Monday, April 19, 2021

Visibility with query cache

 

 Photo by Free-Photos

Pgpool-II provides "query cache" feature which speeds up SELECT to database. It stores query results to specified storage (either shared memory or memcached). If same query (more precisely, SELECT query which has identical text) arrives, Pgpool-II returns the cached result without accessing the database. This is very fast because:

  • Query results are fetched from memory, rather than database's (typically on desk) storage
  • Does not use CPU or memory on database server

Is there any pitfall?

Whether a SELECT result is fetched from the database or cache is transparent to client. That is, you don't realize the distinction except the response speed. Ok, sounds great. But is there any pitfall to use the query cache? One is, cache hit rates. Since any modifications to underlying table clears the cache, on a system which involves frequent updates are not suitable for the feature. According to the manual, system with lower than 70% cache hit rates is recommended to use the query cache.

Row visibility rules

Another pitfall you may need to care about is row visibility rules. The rule defines how the table rows are visible to other sessions (so you don't need to worry about this if you are the only user in the database). PostgreSQL provides several transaction isolation levels. The row visibility rule will vary depending on the transaction isolation level used in the transaction. For example, with the read committed isolation level (which is the default), other users will not see the new data of rows updated by your transaction until it gets committed.

 

 However with repeatable read isolation level, other users will not see the new data of rows updated by your transaction even after the transaction gets committed. They are visible only after the user starts a new transaction.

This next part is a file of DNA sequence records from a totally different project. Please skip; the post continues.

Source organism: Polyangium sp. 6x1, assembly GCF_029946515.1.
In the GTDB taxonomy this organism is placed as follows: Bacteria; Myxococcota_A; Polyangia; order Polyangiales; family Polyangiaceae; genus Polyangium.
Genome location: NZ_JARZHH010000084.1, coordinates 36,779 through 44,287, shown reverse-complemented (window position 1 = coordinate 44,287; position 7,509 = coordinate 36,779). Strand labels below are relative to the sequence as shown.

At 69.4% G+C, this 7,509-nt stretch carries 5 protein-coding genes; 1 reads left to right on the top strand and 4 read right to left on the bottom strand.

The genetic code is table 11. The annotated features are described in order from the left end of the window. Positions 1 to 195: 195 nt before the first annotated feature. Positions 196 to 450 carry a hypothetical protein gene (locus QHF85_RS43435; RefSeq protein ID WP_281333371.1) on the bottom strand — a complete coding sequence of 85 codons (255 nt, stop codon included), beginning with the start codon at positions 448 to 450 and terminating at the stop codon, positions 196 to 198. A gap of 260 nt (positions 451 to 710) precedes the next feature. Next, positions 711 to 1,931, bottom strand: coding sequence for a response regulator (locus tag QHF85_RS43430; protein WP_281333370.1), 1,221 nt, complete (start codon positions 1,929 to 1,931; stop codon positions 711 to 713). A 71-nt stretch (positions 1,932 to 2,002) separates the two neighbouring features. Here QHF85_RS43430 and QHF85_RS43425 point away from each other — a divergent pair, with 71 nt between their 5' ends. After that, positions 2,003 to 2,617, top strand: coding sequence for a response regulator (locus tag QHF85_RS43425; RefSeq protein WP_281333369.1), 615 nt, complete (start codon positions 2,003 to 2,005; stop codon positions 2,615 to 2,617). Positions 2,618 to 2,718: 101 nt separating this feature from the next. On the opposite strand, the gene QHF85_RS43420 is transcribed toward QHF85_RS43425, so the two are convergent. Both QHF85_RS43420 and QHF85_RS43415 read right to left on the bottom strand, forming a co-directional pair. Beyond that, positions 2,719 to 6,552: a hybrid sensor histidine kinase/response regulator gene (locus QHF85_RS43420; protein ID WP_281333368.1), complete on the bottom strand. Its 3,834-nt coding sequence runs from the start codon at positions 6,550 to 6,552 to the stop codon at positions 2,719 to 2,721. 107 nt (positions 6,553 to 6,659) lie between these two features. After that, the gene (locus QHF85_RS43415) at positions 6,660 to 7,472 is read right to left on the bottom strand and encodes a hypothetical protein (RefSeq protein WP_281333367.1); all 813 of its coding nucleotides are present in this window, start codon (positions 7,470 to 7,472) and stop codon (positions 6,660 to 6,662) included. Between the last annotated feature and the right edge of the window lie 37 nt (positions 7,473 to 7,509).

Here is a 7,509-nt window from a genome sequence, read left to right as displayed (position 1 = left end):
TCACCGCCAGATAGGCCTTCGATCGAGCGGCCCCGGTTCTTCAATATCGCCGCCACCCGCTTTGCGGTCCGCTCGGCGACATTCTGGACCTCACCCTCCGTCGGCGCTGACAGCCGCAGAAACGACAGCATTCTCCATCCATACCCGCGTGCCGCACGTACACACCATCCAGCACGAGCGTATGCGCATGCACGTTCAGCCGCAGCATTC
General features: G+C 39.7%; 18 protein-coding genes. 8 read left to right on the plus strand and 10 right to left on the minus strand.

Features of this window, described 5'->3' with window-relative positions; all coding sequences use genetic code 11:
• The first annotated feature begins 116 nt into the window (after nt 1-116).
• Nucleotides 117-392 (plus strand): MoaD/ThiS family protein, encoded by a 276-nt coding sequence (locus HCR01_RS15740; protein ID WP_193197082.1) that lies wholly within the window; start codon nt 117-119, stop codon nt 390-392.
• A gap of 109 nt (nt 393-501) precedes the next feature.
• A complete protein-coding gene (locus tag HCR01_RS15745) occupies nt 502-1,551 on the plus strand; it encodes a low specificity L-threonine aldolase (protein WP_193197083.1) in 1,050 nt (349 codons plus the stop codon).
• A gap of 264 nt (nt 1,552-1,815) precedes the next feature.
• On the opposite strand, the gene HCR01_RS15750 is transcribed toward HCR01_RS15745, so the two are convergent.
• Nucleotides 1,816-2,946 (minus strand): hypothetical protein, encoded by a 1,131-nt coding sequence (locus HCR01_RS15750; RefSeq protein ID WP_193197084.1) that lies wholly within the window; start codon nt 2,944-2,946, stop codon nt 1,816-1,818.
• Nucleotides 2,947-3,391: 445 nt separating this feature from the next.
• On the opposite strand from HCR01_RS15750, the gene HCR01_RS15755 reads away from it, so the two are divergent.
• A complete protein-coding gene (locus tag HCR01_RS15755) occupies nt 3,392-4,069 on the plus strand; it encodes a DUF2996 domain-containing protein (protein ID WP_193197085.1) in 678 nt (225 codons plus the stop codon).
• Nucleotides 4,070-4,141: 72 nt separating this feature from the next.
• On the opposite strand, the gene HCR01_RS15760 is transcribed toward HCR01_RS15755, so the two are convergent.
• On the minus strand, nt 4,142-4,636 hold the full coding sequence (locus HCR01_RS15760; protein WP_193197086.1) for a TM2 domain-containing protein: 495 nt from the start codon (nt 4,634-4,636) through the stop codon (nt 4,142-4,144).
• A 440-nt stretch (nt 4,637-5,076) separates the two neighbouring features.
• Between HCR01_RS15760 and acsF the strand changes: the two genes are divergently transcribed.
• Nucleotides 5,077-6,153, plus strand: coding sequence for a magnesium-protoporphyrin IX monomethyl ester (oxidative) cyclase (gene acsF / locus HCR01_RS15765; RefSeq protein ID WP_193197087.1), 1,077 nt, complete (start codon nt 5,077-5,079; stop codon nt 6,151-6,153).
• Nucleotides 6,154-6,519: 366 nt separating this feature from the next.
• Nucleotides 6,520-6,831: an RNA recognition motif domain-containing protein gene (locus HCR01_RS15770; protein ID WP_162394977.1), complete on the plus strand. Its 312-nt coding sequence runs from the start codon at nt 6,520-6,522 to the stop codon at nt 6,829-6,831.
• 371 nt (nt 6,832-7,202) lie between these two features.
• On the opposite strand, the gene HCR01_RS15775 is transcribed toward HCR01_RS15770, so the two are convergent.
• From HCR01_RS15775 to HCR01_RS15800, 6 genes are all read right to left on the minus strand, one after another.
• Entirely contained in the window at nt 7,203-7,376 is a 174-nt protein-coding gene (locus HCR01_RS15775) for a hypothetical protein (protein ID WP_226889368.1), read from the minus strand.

Query cache could break the visibility rule

Pgpool-II's query cache does not follow the visibility rule. The cache is created at a transaction gets committed. The difference is, once cache is created, the cache entry can be seen by any transaction. This is fine with read committed isolation level. But with repeatable read isolation level, it breaks the visibility rule.

Suppose query cache feature is used in repeatable read transaction isolation level. This time, after UPDATE, SELECT is issued to create a cache entry.


 

Unlike previous figure, user's transaction will see the new data once your transaction gets committed because the new data will be registered when the transaction gets committed and the data can been seen by anyone. This could happen in not only repeatable read transaction isolation level, but in serializable transaction isolation level.

This is somewhat similar to the phenomenon you may see while using COPY FREEZE. Suppose the transaction isolation level is repeatable read and you are copying data to table using COPY FREEZE in a transaction. Other transaction which has started before your transaction started will see the copied data once your transaction gets committed. This is because "frozen" rows can be seen by anyone.

Conclusion

Pgpool-II's query cache is a useful feature for read intensive busy system. However this may cause certain read anomaly in repeatable read and serializable transaction isolation level. So please use the feature carefully with those transaction isolation level.

2 comments:

  1. > Query results are fetched from memory, rather than database's (typically on desk [sic]) storage

    That's a misleading claim.

    If the accessed data is warm enough to stay in pgpool's cache, it's also very likely to be cached in RAM on the database server, either by Postgres's own shared buffers, or in the operating system's page cache. In most database workloads it's rare to hit the disk for reads.

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    Replies
    1. > f the accessed data is warm enough to stay in pgpool's cache, it's also very likely to be cached in RAM on the database server, either by Postgres's own shared buffers, or in the operating system's page cache.
      That's not necessarily true on a database system which has not enough memory because subsequent database activity may steal the cache on the server.

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